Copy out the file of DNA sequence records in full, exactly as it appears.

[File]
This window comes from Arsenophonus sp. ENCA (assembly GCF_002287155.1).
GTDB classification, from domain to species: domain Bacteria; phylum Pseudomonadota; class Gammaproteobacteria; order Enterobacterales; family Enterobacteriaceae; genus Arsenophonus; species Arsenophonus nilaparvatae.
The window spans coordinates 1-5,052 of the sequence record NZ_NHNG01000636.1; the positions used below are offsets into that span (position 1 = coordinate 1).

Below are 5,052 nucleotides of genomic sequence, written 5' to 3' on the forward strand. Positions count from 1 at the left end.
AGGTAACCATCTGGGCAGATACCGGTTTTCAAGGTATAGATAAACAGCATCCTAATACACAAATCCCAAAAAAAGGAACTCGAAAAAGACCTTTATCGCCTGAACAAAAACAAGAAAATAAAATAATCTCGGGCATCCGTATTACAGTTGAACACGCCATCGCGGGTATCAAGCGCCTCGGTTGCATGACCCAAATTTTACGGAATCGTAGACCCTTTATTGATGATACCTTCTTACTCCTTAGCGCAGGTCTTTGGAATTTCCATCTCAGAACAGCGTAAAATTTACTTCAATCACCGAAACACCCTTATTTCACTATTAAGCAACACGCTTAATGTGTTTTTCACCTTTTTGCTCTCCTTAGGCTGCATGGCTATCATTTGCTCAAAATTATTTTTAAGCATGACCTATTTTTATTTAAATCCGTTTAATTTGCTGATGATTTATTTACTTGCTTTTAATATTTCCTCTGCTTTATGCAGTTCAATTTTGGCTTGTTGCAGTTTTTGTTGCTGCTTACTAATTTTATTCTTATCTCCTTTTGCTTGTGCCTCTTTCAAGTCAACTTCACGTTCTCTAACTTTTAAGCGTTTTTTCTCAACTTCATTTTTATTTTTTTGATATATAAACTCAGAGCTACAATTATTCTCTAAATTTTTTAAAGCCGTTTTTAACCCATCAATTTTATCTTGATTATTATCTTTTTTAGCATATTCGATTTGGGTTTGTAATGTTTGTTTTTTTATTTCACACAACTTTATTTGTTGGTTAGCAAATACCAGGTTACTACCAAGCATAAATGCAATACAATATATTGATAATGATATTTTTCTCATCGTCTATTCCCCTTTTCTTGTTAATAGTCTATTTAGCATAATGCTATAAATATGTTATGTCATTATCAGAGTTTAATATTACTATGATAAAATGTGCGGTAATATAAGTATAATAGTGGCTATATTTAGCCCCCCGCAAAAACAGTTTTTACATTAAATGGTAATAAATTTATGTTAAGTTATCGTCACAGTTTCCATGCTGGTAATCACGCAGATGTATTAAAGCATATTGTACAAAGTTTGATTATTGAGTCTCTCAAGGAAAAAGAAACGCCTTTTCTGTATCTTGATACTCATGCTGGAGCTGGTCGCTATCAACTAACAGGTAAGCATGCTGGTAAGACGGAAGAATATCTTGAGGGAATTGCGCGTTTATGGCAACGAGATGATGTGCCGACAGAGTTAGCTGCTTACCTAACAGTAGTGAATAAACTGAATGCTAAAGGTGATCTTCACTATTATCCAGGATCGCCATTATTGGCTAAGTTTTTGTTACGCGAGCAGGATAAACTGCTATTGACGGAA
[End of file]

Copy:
This window comes from Arsenophonus sp. ENCA (assembly GCF_002287155.1).
GTDB classification, from domain to species: domain Bacteria; phylum Pseudomonadota; class Gammaproteobacteria; order Enterobacterales; family Enterobacteriaceae; genus Arsenophonus; species Arsenophonus nilaparvatae.
The window spans coordinates 1-5,052 of the sequence record NZ_NHNG01000636.1; the positions used below are offsets into that span (position 1 = coordinate 1).

Below are 5,052 nucleotides of genomic sequence, written 5' to 3' on the forward strand. Positions count from 1 at the left end.
AGGTAACCATCTGGGCAGATACCGGTTTTCAAGGTATAGATAAACAGCATCCTAATACACAAATCCCAAAAAAAGGAACTCGAAAAAGACCTTTATCGCCTGAACAAAAACAAGAAAATAAAATAATCTCGGGCATCCGTATTACAGTTGAACACGCCATCGCGGGTATCAAGCGCCTCGGTTGCATGACCCAAATTTTACGGAATCGTAGACCCTTTATTGATGATACCTTCTTACTCCTTAGCGCAGGTCTTTGGAATTTCCATCTCAGAACAGCGTAAAATTTACTTCAATCACCGAAACACCCTTATTTCACTATTAAGCAACACGCTTAATGTGTTTTTCACCTTTTTGCTCTCCTTAGGCTGCATGGCTATCATTTGCTCAAAATTATTTTTAAGCATGACCTATTTTTATTTAAATCCGTTTAATTTGCTGATGATTTATTTACTTGCTTTTAATATTTCCTCTGCTTTATGCAGTTCAATTTTGGCTTGTTGCAGTTTTTGTTGCTGCTTACTAATTTTATTCTTATCTCCTTTTGCTTGTGCCTCTTTCAAGTCAACTTCACGTTCTCTAACTTTTAAGCGTTTTTTCTCAACTTCATTTTTATTTTTTTGATATATAAACTCAGAGCTACAATTATTCTCTAAATTTTTTAAAGCCGTTTTTAACCCATCAATTTTATCTTGATTATTATCTTTTTTAGCATATTCGATTTGGGTTTGTAATGTTTGTTTTTTTATTTCACACAACTTTATTTGTTGGTTAGCAAATACCAGGTTACTACCAAGCATAAATGCAATACAATATATTGATAATGATATTTTTCTCATCGTCTATTCCCCTTTTCTTGTTAATAGTCTATTTAGCATAATGCTATAAATATGTTATGTCATTATCAGAGTTTAATATTACTATGATAAAATGTGCGGTAATATAAGTATAATAGTGGCTATATTTAGCCCCCCGCAAAAACAGTTTTTACATTAAATGGTAATAAATTTATGTTAAGTTATCGTCACAGTTTCCATGCTGGTAATCACGCAGATGTATTAAAGCATATTGTACAAAGTTTGATTATTGAGTCTCTCAAGGAAAAAGAAACGCCTTTTCTGTATCTTGATACTCATGCTGGAGCTGGTCGCTATCAACTAACAGGTAAGCATGCTGGTAAGACGGAAGAATATCTTGAGGGAATTGCGCGTTTATGGCAACGAGATGATGTGCCGACAGAGTTAGCTGCTTACCTAACAGTAGTGAATAAACTGAATGCTAAAGGTGATCTTCACTATTATCCAGGATCGCCATTATTGGCTAAGTTTTTGTTACGCGAGCAGGATAAACTGCTATTGACGGAA